In just under an hour and a half, Rafael Nadal put on a fine show on clay to defeat newcomer Casper Rudd in straight sets to lift his record-breaking 24th Grand Slam title and 14th French Open title. The Spaniard’s dominant showing was yet another display of his trademark blend of clever tactics and ruthless shooting.
Rod’s backhand fails to cope
Dealing with Nadal’s forehand anywhere is a tough job, not to mention the red dirt at Roland Garros. The shot goes to the back corner of the opposite right hand side with so much spin and bouncing that it makes the ball look like a rock on the racket. In the end, Rudd proved unable to negotiate with great success.
Un peu plus dans la légende.
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Roland Garros 5 June 2022
The Norwegian didn’t find any buying for his backhand, and wasn’t able to modify it as well as his forehand, so he needed to move away from the baseline or take the ball to deal with Nadal’s forehand on the cross. The Spaniard recognized this early on and effectively targeted this winger, even choosing to walk the line with his own backhand to expose his opponent with that shot. This tactic played a big part in the 36-year-old getting a foothold early in the game and out of the gates.
Only four of Rudd’s 16 winners all game came from backhand, none were groundstrokes, and only one came in the first set. Fifteen of the match’s 23 forced fouls were also on backhands, illustrating Nadal’s dominance in cross-court exchanges.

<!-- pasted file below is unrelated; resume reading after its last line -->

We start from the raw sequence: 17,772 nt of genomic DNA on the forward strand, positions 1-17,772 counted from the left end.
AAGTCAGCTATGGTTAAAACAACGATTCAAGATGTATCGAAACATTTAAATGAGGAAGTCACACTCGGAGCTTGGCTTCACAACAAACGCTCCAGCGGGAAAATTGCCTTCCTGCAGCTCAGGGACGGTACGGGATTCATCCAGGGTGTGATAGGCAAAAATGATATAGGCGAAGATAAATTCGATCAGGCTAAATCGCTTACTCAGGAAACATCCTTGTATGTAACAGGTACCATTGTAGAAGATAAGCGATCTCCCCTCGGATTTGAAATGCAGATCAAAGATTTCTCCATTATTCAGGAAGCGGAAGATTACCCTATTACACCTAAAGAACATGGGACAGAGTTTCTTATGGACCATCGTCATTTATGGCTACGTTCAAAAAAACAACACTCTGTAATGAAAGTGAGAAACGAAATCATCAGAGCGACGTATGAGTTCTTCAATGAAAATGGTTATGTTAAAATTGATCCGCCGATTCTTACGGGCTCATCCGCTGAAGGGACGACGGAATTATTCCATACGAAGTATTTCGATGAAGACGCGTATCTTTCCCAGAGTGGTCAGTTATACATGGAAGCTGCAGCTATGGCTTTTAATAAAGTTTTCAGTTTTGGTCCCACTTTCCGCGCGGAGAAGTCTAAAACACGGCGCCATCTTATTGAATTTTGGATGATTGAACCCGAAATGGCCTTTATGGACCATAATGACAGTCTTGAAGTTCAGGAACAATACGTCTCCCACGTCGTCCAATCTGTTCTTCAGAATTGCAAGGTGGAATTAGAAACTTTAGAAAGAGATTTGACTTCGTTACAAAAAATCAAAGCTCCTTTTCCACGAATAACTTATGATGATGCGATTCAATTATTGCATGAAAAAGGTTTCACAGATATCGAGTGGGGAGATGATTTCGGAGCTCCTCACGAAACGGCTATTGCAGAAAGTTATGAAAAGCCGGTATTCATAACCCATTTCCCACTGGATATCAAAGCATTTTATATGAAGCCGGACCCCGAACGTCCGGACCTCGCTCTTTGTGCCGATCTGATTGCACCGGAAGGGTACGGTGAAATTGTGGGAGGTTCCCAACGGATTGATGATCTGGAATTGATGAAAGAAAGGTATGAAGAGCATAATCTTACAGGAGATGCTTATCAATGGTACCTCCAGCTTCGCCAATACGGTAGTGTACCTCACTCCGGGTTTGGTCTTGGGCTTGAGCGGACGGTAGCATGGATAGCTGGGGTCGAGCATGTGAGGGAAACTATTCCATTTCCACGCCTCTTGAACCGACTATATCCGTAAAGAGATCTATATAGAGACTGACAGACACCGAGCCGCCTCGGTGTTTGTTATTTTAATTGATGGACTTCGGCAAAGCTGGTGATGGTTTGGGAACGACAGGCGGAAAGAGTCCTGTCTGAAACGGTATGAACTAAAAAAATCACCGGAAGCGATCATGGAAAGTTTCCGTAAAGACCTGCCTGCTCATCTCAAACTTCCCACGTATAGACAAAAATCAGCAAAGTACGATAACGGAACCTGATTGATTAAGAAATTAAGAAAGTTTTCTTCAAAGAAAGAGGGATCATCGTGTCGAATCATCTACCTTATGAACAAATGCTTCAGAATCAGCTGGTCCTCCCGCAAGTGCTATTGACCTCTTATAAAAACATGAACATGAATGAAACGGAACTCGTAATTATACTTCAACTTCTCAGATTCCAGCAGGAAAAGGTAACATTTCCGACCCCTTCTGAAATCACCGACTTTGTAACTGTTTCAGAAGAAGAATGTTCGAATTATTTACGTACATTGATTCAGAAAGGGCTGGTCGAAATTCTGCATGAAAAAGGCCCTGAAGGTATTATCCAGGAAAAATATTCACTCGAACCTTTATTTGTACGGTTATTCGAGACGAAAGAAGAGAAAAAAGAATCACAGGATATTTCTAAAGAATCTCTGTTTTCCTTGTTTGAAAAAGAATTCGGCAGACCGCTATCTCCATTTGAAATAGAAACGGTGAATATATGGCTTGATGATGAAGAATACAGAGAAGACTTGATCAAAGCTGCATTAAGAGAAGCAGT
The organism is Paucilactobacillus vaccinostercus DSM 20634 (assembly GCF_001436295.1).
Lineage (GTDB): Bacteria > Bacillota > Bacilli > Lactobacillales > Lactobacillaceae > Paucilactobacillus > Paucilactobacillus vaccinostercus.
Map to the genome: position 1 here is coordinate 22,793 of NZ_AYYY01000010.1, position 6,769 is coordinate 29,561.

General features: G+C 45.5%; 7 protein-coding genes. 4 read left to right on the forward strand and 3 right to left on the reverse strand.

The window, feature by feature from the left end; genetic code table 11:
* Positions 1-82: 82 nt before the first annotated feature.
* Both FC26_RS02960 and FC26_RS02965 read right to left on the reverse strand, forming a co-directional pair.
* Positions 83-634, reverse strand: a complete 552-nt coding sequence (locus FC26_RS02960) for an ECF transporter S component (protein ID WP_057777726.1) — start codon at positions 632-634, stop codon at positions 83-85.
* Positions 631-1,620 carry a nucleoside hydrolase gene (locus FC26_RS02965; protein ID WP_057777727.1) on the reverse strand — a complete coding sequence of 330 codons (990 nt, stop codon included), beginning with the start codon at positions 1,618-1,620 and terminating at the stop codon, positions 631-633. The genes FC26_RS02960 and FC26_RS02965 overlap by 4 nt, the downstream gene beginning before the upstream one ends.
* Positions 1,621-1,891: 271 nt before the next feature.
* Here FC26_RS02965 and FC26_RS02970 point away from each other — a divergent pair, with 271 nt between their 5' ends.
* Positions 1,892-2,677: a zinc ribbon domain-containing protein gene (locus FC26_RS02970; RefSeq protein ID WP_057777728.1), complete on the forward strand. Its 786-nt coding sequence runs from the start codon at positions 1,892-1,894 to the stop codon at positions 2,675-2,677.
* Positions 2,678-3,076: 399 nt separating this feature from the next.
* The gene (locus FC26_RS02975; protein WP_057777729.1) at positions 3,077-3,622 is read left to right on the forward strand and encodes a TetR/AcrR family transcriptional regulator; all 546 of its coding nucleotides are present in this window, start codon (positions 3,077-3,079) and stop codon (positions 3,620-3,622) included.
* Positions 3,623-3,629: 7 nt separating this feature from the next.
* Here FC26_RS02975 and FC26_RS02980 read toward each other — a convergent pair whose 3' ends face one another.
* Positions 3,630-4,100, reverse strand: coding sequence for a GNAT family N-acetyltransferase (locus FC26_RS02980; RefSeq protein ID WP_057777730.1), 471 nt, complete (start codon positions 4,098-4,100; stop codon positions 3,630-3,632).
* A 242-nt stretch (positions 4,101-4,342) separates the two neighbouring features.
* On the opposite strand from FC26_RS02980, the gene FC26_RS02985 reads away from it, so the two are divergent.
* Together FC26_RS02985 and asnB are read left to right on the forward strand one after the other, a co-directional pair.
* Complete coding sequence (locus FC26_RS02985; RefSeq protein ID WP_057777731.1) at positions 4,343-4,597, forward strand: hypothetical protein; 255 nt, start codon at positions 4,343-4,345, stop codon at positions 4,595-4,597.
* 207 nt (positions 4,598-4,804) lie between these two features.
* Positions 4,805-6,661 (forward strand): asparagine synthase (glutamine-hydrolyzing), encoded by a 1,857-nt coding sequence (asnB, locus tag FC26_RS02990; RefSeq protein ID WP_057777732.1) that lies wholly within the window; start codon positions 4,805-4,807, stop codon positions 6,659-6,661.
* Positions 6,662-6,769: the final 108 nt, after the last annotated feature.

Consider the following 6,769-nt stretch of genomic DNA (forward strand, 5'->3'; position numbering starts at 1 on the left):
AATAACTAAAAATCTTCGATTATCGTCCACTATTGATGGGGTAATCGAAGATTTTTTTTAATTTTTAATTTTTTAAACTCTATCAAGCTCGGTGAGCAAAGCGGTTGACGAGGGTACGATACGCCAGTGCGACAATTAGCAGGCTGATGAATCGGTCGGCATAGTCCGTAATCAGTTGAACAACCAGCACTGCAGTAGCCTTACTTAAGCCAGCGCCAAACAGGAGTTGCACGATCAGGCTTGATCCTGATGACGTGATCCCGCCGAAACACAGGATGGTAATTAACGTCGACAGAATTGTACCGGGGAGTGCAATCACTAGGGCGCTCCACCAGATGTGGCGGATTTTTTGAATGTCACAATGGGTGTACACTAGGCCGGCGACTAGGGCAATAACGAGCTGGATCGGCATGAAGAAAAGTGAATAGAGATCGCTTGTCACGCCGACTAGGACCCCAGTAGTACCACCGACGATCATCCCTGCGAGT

Tact and perseverance
Court Philippe Chatrier is embellished with a quote from Roland Garros, the first pilot and fighter in the World War after whom the French Open venue is named, saying: “Victory belongs to the most stubborn.” The 14 titles Nadal wrecked on that very court are just a testament to that.
On Sunday, the Spaniard opened the second set too slowly, squandering some break points in the first game before dropping his serve and trailing 1-3. There, Nadal won 11 games in a row to wrap up the final, and while his groundbreaking depth, tactics, shooting position and clever touch were all apparent, his tenacity played a large part in the dominant display.
Rudd was forced to play a near-perfect shot – sometimes multiple times in a rally – to win one point against the Spaniard. With the dry conditions under the Paris sun playing right into his hands, Nadal made Rudd twice as much as he had against everyone else to win from the baseline, exhausting him point by point.
With the exception of the extraordinary first serve, the Norwegian took points on the cheap, and Nadal’s 14 unintentional four-fault win in the final 30-minute set – which Ruud won by eight – was a testament to his astonishing level. Of tennis and perseverance with which he was working.
Nadal’s recent victory at Roland Garros would set an impressive number of records – 14 French championships, oldest men’s singles champion at Roland Garros, 22 Grand Slam titles, one of only two men (the other being Roger Federer at the 2017 Australian Open) to win Major with his victory On the four players of the top 10 players, supposed to be much more. But for the man who has played the majority of Grand Slam tournaments by taking anesthetic injections to numb the pain from a chronic foot injury, Nadal proves once again that his most important trait will always be his perseverance.
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